Apple and Samsung have butted heads once again, but this time, on U.S. soil. More precisely, a San Jose, Ca. court at the end of last week. In April of this year, Apple sued Samsung for "copying the look and feel" of its iPhone and iPad in its Galaxy range of phones and tablets.
Apple then expanded the suit to include another 13 models, such as the Galaxy Tab 10.1, Nexus S and Droid Charge. The full trial is set to go ahead on July 30, 2012, but Apple were pushing for a temporary sales injunction on the contested Samsung devices in the U.S. as that date arrived. It seems Apple are scared of Samsung, and so they should be.
U.S. District Judge Lucy Koh refused Apple's request, stating it was an "extraordinary remedy." She was unconvinced that Apple would suffer irreparable harm should Samsung continue to sell their devices pending the court case, where she continued:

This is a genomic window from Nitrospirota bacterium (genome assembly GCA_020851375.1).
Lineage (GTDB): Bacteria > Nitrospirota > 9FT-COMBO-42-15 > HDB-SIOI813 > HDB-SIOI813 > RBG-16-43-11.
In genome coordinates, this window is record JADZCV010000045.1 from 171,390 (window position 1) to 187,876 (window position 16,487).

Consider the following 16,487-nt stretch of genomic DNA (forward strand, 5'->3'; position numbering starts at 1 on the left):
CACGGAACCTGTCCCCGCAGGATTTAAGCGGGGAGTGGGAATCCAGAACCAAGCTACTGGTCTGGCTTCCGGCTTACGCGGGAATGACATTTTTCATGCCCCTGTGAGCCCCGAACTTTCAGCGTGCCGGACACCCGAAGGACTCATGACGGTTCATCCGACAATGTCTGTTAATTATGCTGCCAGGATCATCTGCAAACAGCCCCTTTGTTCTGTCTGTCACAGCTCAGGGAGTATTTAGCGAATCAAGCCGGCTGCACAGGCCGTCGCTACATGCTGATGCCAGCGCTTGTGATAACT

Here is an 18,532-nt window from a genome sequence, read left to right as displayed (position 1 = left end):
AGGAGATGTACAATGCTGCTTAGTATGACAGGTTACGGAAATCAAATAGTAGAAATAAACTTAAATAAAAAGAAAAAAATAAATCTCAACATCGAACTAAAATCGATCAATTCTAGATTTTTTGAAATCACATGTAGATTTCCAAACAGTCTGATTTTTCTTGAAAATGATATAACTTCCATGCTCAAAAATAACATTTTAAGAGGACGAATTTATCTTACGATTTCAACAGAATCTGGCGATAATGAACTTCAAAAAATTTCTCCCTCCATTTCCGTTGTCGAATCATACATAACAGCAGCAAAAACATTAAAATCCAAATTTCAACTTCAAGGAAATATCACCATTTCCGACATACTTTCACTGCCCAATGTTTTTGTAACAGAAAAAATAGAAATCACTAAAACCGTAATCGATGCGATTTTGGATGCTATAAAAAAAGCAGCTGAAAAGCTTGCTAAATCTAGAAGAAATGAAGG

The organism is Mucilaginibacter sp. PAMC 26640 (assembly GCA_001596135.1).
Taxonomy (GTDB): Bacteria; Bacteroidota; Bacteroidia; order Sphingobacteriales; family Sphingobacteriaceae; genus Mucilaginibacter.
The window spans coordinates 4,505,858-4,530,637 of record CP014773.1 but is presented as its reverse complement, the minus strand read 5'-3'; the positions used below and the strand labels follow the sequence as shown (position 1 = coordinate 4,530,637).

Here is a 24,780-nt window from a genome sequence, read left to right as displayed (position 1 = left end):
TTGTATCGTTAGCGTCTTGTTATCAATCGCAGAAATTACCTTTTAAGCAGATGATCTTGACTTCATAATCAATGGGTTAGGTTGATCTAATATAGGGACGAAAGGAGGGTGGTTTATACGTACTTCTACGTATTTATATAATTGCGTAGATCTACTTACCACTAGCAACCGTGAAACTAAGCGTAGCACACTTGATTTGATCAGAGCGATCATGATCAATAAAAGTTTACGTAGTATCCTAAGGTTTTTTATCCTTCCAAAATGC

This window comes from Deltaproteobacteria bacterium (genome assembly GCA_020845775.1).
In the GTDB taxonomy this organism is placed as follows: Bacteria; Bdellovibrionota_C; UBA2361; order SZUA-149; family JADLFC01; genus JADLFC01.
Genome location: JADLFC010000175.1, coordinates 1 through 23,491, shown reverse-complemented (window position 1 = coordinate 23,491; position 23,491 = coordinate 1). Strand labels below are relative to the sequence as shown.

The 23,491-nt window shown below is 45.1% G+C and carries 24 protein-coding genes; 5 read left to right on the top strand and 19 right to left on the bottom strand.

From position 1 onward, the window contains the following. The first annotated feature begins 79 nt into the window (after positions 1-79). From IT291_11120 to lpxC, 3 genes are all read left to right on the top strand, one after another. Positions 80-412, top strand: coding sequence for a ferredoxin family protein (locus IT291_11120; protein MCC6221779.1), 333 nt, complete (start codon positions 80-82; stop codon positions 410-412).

Given the evidence Samsung presented, it seems likely that a major beneficiary of an injunction would be other smartphone manufacturers.
Koh commented that she suspected Samsung may have infringed on Apple's patents, but it is now up to the Cupertino-based company to prove the validity of the patents they're contesting. Koh says:
A size that can be handheld, a screen that encompasses a large portion of the front face of the smartphone, and a speaker on the upper portion of the front face of the product.
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